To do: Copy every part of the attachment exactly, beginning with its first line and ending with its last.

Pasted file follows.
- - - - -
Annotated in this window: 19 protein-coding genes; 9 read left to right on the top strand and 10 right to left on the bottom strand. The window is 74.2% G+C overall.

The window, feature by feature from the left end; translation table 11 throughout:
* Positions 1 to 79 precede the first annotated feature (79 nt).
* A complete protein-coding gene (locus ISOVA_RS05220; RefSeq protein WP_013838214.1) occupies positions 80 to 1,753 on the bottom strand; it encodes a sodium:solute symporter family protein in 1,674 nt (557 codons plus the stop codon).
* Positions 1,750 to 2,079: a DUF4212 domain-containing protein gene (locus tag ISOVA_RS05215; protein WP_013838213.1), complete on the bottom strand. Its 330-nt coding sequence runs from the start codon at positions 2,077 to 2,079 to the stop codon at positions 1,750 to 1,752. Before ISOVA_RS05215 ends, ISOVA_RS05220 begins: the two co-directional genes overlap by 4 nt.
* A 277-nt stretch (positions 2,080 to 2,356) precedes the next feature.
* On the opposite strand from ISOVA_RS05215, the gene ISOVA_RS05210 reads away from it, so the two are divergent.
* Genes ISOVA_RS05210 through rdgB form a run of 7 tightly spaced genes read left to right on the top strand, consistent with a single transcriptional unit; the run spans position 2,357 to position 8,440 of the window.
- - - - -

Annotated in this window: 19 protein-coding genes; 9 read left to right on the top strand and 10 right to left on the bottom strand. The window is 74.2% G+C overall.

The window, feature by feature from the left end; translation table 11 throughout:
* Positions 1 to 79 precede the first annotated feature (79 nt).
* A complete protein-coding gene (locus ISOVA_RS05220; RefSeq protein WP_013838214.1) occupies positions 80 to 1,753 on the bottom strand; it encodes a sodium:solute symporter family protein in 1,674 nt (557 codons plus the stop codon).
* Positions 1,750 to 2,079: a DUF4212 domain-containing protein gene (locus tag ISOVA_RS05215; protein WP_013838213.1), complete on the bottom strand. Its 330-nt coding sequence runs from the start codon at positions 2,077 to 2,079 to the stop codon at positions 1,750 to 1,752. Before ISOVA_RS05215 ends, ISOVA_RS05220 begins: the two co-directional genes overlap by 4 nt.
* A 277-nt stretch (positions 2,080 to 2,356) precedes the next feature.
* On the opposite strand from ISOVA_RS05215, the gene ISOVA_RS05210 reads away from it, so the two are divergent.
* Genes ISOVA_RS05210 through rdgB form a run of 7 tightly spaced genes read left to right on the top strand, consistent with a single transcriptional unit; the run spans position 2,357 to position 8,440 of the window.